Eye on Biotech

http://www.ptabwatch.com/category/biotechnology/

Through the rise of biosimilars, the evolution of patent eligibility (Section 101), and the advent of hedge-fund challenges to pharma patents, Marshall Gerstein keeps a watchful eye on PTAB developments in the world of biotechnology and life sciences. Follow this industry-focused section of our blog to stay informed on post-grant proceedings and the related issues that matter most to your business.

Recent Blog Posts

  • PTAB Exercised Discretion to Terminate Ex Parte Reexaminations in Ariosa v. Illumina; CAFC to Review Third parties seeking to challenge pre-AIA patents in the USPTO often choose between IPR and ex parte reexamination.  In some cases, petitioners pursue both proceedings, sequentially or in parallel, taking advantage of different timelines to completion, different standards for institution, and using insights gained in one proceeding in the other.  The PTAB recently exercised its discretion to terminate three reexaminations filed against patents also challenged by IPR in Ariosa Diagnostics, Inc. v. Illumina, Inc., IPR2014-01093, Paper 81 (May 24, 2016). ... More
  • One-Year Time Bar Does Not Apply to a Request for Joinder of IPR Proceedings Teva Pharmaceuticals USA, Inc. (“Teva”) filed a Petition, seeking an IPR of claims 1–20 of Allergan’s U.S. Patent No. 8,642,556. [IPR2017-00579, Paper No. 9]  Along with the Petition, Teva filed a Motion for Joinder to join Mylan Pharmaceuticals Inc. v. Allergan, Inc., IPR2016-01129.  This blog has previously reported on the topic of joinder in IPR Petitions here and here. Teva’s Petition was not timely, having been filed more than one year after Allergan filed a complaint alleging infringement of the ‘556... More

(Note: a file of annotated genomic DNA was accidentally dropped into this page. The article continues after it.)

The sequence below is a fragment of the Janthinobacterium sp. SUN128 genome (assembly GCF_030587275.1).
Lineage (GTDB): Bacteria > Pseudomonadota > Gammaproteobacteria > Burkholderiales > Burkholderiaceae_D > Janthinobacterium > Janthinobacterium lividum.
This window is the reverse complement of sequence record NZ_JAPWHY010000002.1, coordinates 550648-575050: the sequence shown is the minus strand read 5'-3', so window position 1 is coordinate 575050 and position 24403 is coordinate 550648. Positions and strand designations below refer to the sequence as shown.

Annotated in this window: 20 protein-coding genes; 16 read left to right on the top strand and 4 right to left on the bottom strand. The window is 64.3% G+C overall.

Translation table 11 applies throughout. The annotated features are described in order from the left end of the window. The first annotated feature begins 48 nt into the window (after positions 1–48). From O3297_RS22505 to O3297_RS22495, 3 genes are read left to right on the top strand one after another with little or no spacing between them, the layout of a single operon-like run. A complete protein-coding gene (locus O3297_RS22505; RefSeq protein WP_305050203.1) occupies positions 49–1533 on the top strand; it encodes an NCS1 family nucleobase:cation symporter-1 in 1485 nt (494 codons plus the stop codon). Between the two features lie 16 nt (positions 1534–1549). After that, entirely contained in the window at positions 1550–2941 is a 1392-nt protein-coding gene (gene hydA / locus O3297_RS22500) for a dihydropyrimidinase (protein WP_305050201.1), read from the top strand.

• Claim Construction Sends Duke’s Patent Back to PTAB for Reconsideration, In Part In a recent appeal from a PTAB final written decision, the Federal Circuit reversed the Board’s determination that all claims of a Duke patent were unpatentable (Duke Univ. v. BioMarin Pharm. Inc., Appeal No. 2016-1106 (Fed. Cir., April 25, 2017). The court concluded that certain of the Board’s claim constructions were incorrect, and that others, while appropriate, were mis-applied and reversed the Board’s decision on anticipation, as well as obviousness of some claims. This case is the third in a series of IPRs... More
  • Presentation Not Qualified as a Printed Publication Because Audience Lacked Expertise In a recent final written decision (Trustees of the University of Pennsylvania v. Coalition for Affordable Drugs VIII, LLC, IPR2015-01835, Paper No. 56 (PTAB Mar. 6, 2017)), the Board determined that the Coalition for Affordable Drugs (“Petitioner”) failed to demonstrate that claims 1-10 of U.S. Patent No. 8,618,135 (“the ’135 patent) were obvious. The claims recite methods of treating a subject suffering from a disorder associated with hyperlipidemia and/or hypercholesterolemia. Petitioner asserted these claims were obvious because the alleged prior... More